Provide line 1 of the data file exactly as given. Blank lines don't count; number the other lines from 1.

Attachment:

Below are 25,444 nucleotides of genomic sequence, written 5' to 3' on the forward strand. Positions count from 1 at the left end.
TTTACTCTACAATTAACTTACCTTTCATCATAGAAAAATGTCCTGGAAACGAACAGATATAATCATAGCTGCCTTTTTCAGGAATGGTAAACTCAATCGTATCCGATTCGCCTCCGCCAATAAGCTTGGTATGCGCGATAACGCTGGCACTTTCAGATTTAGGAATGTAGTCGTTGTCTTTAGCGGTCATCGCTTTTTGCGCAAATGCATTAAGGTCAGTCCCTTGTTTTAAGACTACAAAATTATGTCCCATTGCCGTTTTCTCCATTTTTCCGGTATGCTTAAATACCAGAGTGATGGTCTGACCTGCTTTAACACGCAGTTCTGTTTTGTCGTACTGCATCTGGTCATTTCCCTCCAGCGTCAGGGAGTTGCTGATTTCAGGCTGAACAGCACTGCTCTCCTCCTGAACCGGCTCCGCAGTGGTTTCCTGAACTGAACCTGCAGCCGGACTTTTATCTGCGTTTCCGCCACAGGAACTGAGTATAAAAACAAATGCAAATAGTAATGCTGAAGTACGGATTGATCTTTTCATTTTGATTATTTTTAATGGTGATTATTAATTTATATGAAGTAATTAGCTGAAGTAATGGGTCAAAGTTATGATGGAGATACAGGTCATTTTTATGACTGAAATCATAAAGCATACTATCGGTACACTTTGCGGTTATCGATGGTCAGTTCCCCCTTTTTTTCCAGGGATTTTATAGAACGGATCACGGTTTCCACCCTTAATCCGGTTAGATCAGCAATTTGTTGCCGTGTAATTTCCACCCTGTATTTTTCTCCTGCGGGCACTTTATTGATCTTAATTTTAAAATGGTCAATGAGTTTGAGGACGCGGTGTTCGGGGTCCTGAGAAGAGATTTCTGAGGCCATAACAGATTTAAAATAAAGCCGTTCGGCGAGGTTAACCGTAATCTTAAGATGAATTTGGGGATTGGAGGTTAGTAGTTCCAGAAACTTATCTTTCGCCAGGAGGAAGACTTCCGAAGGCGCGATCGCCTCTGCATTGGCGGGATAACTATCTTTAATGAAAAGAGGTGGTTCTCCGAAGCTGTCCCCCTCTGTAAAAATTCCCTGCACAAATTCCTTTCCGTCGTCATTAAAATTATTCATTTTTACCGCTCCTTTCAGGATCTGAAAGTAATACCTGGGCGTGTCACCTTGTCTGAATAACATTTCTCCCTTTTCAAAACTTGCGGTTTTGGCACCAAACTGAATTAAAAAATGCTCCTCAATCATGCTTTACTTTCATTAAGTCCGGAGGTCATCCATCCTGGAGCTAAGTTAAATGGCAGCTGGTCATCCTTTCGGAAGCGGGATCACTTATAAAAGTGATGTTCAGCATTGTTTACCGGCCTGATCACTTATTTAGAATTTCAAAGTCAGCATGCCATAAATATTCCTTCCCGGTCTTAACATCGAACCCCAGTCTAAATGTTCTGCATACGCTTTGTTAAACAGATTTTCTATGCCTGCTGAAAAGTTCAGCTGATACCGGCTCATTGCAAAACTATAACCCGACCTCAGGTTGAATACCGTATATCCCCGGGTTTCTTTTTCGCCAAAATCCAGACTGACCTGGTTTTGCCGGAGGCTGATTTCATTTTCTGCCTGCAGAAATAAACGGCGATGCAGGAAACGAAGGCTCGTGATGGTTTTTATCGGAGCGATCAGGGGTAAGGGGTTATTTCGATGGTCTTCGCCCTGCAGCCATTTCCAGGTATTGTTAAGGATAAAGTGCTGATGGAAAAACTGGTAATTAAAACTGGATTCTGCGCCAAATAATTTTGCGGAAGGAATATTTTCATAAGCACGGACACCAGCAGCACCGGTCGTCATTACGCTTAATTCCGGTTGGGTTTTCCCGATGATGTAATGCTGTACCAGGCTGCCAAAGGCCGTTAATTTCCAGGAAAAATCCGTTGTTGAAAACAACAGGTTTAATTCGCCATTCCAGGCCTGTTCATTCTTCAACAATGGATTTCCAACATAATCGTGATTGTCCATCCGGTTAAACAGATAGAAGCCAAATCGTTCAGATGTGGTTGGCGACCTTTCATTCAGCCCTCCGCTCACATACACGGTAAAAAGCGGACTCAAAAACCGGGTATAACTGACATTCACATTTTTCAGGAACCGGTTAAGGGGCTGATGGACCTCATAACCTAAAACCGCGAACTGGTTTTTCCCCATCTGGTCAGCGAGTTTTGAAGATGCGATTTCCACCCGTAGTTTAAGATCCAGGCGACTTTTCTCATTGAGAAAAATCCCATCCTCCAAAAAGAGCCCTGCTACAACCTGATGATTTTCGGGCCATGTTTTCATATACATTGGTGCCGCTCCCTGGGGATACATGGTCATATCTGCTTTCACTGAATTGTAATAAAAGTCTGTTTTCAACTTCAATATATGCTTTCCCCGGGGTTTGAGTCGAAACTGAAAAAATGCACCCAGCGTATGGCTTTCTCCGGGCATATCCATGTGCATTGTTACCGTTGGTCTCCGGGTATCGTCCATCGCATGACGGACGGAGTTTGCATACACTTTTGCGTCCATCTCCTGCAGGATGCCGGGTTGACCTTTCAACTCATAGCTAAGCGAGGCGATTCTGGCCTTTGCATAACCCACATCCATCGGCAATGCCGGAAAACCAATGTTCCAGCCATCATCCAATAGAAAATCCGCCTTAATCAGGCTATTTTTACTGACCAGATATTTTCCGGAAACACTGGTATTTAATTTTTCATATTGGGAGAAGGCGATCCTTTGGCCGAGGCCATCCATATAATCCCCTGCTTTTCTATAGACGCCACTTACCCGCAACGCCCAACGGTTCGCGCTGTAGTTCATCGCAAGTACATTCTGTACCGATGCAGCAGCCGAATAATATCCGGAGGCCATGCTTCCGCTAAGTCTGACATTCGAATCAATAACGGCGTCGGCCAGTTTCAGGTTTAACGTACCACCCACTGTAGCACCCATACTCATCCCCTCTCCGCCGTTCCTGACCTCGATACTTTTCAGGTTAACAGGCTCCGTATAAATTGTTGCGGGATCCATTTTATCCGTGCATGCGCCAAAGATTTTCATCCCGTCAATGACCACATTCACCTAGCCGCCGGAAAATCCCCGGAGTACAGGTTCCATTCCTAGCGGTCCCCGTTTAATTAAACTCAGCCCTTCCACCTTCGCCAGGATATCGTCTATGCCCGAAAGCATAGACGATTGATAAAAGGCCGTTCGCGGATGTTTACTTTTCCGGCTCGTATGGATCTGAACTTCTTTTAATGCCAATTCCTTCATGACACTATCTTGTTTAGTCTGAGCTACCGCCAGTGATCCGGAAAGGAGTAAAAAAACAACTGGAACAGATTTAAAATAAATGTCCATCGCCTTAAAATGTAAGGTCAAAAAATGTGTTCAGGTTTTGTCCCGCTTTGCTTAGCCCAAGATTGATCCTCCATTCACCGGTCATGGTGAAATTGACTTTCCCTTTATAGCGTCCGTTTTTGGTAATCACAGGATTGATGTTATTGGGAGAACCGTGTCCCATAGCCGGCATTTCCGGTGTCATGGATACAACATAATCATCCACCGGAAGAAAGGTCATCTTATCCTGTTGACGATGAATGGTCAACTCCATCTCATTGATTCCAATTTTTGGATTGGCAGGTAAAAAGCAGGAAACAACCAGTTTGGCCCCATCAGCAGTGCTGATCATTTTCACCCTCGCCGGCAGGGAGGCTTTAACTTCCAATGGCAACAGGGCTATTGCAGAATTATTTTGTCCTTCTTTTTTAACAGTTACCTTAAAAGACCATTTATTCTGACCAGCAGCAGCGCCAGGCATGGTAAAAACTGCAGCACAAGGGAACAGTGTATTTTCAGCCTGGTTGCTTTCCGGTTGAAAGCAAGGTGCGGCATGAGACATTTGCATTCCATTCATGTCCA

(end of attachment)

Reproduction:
Below are 25,444 nucleotides of genomic sequence, written 5' to 3' on the forward strand. Positions count from 1 at the left end.